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Estate planning attorneys sometimes turn to a no contest clause to possibly avoid estate plan challenges.

An inheritance does not always make a recipient happy and it is especially likely to cause dissatisfaction if a sibling believes they have not been treated fairly. Traditionally, there was not much that could be done to prevent these people from challenging an estate.

Estate planners often turn to utilizing “no contest clauses” in an attempt to prevent these challenges as discussed by the Wills, Trusts & Estates Prof Blog in “New Case In Virginia Sheds Light On No Contest Clauses.”

A no contest clause is a statement in a will or trust. Typically the clause provides that if someone is a beneficiary of that will or trust and challenges the validity of the document, then the challenger will be cut out of the will or trust and receive nothing. This obviously creates a strong disincentive for heirs and beneficiaries not to launch legal challenges to inherit more than an estate plan already gives them. Of course, the clauses do not prevent challenges from people who receive nothing from the will or trust.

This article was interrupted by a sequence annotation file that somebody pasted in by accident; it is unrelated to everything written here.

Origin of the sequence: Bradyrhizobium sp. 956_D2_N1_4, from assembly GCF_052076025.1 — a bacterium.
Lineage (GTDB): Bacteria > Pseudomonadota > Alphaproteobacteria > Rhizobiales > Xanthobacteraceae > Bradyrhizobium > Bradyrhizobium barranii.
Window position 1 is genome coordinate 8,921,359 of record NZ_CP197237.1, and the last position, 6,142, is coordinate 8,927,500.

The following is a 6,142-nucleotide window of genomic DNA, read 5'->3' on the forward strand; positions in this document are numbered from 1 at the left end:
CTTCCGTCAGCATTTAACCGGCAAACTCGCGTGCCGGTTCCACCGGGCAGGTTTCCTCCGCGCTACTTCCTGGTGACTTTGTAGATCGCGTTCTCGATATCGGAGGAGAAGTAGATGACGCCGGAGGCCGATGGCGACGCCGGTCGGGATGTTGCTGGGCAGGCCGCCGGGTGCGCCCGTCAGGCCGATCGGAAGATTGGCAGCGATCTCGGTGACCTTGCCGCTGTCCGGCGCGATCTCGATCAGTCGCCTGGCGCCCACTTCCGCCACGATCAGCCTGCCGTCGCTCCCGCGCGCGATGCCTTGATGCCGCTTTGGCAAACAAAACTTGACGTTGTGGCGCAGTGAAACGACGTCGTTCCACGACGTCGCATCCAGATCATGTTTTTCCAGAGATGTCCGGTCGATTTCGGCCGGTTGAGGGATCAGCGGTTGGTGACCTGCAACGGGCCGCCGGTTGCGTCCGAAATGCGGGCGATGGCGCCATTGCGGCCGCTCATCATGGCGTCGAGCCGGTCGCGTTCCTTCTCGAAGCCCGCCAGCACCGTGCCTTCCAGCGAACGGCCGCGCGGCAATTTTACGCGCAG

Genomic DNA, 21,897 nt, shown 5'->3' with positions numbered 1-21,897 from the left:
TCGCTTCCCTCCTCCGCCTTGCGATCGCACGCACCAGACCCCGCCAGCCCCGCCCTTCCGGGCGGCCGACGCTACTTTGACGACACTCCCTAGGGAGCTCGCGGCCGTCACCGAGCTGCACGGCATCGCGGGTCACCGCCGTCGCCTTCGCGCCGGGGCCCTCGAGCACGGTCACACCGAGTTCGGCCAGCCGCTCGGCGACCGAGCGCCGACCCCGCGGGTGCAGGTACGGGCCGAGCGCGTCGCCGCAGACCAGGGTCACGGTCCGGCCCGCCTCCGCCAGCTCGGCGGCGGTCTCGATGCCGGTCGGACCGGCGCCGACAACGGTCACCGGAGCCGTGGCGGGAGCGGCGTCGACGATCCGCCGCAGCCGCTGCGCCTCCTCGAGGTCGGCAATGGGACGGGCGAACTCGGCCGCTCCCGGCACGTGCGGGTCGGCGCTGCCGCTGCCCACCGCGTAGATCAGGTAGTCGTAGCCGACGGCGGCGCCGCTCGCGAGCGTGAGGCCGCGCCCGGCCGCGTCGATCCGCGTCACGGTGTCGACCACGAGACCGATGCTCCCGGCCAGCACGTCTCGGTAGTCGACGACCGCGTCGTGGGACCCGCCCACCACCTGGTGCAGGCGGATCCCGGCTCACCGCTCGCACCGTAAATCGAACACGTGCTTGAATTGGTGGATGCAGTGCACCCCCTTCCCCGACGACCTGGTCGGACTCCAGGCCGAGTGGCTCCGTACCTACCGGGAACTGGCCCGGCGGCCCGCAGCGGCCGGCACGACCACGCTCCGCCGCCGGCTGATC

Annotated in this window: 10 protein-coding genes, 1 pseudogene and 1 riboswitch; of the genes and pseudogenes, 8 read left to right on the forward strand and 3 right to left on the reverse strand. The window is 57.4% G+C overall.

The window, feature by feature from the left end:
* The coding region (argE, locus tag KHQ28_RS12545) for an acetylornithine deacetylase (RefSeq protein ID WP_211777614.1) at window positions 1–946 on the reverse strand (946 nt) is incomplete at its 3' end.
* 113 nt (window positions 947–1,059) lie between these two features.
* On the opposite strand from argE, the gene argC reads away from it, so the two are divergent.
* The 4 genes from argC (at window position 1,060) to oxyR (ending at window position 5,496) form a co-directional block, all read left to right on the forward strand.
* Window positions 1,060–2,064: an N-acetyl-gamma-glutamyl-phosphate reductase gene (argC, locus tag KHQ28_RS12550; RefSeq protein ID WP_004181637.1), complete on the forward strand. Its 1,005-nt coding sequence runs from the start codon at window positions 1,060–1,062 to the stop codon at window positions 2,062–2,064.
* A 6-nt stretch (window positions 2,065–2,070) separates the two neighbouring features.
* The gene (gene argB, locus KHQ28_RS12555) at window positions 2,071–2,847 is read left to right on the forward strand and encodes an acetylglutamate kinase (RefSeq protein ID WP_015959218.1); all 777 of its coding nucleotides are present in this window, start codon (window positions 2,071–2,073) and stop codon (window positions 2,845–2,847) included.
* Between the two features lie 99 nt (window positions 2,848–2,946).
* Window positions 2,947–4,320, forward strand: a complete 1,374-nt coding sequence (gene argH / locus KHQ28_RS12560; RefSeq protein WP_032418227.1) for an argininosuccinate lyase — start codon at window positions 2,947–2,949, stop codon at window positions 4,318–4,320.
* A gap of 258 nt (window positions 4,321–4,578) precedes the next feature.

Generally, courts will uphold no contest clauses but the clauses will be strictly interpreted. The court will not go outside of the plain meaning of the clause to disinherit challengers. In many states, an exception to enforcement of the clauses exists by law.

An estate planning attorney could help guide and advise you on how to reduce the chances of a challenge.

Reference: Wills, Trusts & Estates Prof Blog (Feb. 24, 2016) “New Case In Virginia Sheds Light On No Contest Clauses.”

Mr. Amoruso concentrates his practice on Elder Law, Comprehensive Estate Planning, Asset Preservation, Estate Administration and Guardianship.